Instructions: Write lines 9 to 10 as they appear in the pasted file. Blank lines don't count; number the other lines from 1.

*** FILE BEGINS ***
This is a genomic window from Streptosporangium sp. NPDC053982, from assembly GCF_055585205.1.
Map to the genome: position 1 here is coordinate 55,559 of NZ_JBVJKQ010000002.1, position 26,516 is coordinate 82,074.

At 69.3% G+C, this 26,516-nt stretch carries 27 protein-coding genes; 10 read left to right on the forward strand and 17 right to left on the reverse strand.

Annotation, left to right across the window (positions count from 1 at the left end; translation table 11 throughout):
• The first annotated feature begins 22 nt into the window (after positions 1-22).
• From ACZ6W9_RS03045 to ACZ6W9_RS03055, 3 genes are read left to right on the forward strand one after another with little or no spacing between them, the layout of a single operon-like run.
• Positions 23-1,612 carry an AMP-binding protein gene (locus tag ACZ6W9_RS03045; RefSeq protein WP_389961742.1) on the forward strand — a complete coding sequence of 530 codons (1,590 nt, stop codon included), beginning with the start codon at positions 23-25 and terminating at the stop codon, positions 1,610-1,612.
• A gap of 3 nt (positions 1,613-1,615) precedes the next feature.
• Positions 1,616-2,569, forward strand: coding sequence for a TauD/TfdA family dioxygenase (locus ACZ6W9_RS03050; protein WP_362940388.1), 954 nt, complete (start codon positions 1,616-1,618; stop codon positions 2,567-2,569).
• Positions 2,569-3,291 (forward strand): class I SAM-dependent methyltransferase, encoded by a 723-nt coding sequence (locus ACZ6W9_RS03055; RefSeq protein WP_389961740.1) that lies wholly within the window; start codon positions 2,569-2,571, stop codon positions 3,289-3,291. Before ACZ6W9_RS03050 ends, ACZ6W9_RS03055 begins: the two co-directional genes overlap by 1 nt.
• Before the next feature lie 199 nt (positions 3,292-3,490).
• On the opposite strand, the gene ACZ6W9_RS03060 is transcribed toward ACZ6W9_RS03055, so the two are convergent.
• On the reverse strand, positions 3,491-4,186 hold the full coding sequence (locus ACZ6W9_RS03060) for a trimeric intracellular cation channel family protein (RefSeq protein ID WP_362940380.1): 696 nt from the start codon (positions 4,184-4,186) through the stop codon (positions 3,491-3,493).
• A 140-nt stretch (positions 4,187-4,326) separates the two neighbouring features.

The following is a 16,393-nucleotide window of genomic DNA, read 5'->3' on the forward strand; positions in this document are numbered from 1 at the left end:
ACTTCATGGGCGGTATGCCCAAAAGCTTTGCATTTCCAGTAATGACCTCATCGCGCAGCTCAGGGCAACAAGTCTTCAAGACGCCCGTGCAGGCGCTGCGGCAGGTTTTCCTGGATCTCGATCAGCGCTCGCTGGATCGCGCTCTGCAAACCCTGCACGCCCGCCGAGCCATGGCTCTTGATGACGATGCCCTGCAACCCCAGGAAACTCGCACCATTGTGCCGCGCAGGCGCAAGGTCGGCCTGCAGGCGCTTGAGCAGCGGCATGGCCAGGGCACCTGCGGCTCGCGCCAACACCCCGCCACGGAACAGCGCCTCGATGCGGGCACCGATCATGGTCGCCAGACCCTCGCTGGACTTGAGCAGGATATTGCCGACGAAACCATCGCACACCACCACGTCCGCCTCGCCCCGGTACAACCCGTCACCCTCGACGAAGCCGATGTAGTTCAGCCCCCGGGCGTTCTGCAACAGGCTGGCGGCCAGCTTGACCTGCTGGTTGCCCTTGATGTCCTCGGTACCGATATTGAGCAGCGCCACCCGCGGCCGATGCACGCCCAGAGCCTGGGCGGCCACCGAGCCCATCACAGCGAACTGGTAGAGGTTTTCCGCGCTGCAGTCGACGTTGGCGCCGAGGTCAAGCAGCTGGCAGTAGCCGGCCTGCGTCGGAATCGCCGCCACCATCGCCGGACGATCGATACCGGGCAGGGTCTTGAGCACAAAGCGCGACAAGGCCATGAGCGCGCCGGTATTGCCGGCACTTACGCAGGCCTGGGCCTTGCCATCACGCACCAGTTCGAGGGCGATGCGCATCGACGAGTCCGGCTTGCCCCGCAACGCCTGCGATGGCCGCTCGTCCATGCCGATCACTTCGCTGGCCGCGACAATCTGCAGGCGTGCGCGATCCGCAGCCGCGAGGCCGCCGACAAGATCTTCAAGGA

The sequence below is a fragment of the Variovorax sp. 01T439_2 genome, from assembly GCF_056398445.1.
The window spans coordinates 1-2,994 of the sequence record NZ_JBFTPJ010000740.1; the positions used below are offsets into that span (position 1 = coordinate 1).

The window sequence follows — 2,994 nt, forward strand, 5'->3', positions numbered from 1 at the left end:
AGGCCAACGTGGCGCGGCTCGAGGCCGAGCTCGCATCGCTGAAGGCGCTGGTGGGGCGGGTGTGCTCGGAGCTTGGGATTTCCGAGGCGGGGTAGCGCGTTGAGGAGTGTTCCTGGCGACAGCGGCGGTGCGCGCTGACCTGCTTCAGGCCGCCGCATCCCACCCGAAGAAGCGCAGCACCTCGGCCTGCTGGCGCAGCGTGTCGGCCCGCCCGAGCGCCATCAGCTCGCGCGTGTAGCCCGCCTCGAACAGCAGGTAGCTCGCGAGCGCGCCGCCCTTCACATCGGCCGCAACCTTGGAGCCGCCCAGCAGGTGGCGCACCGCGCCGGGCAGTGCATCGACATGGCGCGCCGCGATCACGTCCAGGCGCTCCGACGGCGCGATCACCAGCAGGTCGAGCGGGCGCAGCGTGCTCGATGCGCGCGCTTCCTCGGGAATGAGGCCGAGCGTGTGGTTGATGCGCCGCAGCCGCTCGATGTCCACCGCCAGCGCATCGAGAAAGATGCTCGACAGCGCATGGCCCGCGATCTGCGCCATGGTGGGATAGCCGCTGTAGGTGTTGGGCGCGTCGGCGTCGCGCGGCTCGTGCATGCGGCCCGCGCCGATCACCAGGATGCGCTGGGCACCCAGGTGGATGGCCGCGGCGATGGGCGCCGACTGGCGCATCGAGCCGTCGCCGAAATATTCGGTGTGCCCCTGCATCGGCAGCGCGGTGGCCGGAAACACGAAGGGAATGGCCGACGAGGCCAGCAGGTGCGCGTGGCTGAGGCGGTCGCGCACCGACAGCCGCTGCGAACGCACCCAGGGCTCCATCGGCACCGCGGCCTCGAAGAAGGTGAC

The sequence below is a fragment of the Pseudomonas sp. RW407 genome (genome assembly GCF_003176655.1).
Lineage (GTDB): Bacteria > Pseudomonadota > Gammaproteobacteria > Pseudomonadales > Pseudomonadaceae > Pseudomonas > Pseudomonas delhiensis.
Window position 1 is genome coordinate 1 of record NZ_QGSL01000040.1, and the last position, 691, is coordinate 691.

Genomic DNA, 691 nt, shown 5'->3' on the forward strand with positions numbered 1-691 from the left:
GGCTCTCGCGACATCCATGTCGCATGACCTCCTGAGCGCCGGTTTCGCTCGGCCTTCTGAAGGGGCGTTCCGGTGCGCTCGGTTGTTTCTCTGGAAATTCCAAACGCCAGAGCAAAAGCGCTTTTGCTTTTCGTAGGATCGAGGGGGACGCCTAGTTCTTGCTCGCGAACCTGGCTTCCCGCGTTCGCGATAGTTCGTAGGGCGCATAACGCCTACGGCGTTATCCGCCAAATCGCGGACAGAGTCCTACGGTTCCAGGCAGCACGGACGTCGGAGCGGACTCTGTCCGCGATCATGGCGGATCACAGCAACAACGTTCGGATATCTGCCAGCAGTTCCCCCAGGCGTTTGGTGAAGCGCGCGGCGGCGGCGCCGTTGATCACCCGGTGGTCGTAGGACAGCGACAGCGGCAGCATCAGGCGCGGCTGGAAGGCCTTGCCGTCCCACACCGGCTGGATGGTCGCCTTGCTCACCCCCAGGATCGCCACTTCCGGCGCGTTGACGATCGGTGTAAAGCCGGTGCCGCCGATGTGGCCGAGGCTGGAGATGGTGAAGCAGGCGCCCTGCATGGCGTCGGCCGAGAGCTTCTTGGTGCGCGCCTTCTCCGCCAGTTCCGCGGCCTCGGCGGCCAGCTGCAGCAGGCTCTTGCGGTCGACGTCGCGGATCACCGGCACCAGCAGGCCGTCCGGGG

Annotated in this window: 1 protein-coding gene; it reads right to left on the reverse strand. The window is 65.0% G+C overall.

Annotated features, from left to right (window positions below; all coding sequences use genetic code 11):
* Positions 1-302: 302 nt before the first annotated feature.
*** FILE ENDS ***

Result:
• Positions 1,616-2,569, forward strand: coding sequence for a TauD/TfdA family dioxygenase (locus ACZ6W9_RS03050; protein WP_362940388.1), 954 nt, complete (start codon positions 1,616-1,618; stop codon positions 2,567-2,569).
• Positions 2,569-3,291 (forward strand): class I SAM-dependent methyltransferase, encoded by a 723-nt coding sequence (locus ACZ6W9_RS03055; RefSeq protein WP_389961740.1) that lies wholly within the window; start codon positions 2,569-2,571, stop codon positions 3,289-3,291. Before ACZ6W9_RS03050 ends, ACZ6W9_RS03055 begins: the two co-directional genes overlap by 1 nt.